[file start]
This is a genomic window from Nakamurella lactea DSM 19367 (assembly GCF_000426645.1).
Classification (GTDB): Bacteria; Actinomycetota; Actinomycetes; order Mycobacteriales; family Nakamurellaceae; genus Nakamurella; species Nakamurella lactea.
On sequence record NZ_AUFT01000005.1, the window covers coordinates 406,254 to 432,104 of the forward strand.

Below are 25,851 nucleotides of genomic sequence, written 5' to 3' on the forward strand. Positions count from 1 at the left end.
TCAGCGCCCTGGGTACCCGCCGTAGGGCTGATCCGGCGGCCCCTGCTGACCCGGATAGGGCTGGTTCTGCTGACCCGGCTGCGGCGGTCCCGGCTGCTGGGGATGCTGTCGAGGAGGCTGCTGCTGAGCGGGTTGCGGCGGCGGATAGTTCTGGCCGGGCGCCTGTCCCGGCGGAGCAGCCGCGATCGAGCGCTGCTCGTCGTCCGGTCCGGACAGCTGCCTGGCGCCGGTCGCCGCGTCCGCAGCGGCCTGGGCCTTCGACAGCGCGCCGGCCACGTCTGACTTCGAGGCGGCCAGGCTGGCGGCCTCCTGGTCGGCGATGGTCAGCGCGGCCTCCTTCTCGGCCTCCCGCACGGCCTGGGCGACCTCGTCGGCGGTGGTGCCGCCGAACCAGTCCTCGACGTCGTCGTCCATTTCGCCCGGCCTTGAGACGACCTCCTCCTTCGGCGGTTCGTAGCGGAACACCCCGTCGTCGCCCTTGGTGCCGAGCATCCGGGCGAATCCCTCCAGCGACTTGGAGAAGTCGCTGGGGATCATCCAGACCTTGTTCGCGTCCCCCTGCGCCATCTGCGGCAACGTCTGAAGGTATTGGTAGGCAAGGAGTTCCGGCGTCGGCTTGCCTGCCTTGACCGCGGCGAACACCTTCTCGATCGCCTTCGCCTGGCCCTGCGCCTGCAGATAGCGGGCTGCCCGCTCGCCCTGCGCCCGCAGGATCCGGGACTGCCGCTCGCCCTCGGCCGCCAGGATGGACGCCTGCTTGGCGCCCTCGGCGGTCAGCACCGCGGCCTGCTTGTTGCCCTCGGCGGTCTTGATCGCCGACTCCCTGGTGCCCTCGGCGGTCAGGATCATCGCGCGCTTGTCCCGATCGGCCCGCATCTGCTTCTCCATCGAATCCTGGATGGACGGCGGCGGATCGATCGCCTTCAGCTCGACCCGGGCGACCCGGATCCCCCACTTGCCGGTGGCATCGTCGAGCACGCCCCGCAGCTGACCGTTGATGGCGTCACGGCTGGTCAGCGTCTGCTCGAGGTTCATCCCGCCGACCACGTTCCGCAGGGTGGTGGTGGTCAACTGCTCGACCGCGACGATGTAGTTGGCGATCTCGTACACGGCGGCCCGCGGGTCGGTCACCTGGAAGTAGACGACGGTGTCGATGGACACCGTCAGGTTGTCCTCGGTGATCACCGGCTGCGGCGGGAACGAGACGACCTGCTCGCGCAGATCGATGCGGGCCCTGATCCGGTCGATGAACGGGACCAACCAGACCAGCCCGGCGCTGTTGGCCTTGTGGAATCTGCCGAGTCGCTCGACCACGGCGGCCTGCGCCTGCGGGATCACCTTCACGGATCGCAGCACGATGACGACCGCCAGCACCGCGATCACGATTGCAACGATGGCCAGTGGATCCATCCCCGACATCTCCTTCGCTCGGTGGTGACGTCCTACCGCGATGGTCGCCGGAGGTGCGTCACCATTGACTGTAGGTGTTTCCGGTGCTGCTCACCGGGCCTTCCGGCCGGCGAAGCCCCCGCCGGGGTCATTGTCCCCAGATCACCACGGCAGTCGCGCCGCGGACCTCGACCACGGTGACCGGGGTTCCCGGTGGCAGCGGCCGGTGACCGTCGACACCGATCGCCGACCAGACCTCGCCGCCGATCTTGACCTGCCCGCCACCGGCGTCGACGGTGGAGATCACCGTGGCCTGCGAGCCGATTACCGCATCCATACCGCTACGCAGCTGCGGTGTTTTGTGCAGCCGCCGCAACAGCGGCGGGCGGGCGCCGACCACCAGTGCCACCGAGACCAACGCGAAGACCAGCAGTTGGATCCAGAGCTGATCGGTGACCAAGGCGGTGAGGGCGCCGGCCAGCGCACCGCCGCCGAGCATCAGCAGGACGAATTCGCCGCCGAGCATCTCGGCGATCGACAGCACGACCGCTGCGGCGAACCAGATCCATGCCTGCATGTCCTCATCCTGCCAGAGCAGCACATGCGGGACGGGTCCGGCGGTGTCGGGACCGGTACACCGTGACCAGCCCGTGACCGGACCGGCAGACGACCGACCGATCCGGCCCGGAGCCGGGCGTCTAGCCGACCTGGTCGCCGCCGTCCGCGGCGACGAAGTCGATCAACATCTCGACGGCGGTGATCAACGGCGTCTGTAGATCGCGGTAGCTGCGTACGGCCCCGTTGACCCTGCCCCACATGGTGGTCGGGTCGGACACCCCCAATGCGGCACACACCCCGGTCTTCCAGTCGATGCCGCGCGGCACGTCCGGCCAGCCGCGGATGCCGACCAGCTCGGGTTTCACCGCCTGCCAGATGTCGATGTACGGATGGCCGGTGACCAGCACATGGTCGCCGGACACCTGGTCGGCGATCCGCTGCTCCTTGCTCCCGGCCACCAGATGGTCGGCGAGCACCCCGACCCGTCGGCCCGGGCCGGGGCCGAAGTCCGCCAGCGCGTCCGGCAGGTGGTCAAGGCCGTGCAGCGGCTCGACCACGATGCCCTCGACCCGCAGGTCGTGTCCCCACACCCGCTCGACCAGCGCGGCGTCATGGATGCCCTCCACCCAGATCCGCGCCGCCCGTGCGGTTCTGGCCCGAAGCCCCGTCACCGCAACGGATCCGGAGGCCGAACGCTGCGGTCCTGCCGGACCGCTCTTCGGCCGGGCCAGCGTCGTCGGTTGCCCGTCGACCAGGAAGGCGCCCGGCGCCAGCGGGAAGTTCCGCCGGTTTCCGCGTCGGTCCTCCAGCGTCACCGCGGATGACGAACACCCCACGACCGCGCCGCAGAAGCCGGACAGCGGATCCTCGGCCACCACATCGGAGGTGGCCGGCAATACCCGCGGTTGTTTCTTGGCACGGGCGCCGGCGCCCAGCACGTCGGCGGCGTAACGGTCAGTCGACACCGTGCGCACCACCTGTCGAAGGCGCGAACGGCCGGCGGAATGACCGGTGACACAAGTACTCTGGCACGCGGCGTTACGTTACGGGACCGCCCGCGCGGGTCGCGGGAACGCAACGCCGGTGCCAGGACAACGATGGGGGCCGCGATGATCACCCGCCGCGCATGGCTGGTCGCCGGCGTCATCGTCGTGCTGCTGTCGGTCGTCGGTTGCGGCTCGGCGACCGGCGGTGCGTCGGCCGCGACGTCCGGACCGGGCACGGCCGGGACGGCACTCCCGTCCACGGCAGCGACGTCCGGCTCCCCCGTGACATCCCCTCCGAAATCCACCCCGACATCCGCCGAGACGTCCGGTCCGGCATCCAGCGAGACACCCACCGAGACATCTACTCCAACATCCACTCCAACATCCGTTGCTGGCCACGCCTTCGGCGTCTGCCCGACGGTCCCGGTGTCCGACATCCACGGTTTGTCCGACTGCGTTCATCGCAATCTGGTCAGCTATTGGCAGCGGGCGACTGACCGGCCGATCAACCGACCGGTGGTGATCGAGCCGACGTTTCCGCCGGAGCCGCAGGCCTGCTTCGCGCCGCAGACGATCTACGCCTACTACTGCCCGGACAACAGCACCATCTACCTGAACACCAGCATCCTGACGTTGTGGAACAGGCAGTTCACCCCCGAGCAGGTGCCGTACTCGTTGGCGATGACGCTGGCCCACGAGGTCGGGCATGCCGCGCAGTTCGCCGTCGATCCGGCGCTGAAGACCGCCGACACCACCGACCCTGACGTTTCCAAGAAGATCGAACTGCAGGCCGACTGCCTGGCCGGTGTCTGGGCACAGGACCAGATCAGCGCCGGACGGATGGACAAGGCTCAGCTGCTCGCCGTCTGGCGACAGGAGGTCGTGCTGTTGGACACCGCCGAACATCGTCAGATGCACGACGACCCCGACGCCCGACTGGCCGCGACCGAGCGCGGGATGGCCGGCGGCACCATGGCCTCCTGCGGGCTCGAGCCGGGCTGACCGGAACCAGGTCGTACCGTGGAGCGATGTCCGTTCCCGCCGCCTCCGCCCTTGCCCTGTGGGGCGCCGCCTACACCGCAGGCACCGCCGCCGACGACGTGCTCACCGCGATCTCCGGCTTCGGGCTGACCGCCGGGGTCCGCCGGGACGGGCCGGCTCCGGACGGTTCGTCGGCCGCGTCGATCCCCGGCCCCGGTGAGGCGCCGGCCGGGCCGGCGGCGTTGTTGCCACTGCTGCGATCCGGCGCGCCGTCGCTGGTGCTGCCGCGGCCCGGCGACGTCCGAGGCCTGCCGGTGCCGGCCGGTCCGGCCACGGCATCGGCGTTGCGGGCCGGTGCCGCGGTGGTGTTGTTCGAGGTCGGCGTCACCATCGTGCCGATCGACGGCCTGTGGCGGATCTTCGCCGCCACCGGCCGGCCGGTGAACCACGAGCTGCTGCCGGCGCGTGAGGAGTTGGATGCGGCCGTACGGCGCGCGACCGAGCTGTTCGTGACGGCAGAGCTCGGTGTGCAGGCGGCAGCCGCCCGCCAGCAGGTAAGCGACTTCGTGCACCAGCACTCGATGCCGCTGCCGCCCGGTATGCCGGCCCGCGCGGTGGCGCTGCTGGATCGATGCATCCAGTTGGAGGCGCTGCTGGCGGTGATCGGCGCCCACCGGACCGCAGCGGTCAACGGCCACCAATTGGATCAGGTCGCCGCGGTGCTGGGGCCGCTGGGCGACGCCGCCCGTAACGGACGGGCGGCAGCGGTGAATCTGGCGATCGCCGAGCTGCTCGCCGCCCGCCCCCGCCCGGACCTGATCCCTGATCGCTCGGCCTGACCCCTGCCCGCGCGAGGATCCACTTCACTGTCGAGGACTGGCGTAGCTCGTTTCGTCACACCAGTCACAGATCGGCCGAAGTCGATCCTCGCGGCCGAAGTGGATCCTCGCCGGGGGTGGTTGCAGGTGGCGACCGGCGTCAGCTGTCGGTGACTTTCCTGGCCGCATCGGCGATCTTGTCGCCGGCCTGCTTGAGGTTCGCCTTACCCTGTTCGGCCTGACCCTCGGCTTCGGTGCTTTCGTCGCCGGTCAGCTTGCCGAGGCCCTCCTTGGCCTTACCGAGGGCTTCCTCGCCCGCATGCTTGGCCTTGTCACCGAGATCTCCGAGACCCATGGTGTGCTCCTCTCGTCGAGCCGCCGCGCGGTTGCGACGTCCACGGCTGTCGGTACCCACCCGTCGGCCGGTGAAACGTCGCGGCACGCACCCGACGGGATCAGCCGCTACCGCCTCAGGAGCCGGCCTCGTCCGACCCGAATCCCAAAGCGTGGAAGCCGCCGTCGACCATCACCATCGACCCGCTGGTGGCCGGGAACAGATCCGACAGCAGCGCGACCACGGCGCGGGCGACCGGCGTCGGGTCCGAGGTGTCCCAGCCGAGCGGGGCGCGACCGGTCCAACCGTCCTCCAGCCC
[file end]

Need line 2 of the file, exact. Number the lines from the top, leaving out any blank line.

Classification (GTDB): Bacteria; Actinomycetota; Actinomycetes; order Mycobacteriales; family Nakamurellaceae; genus Nakamurella; species Nakamurella lactea.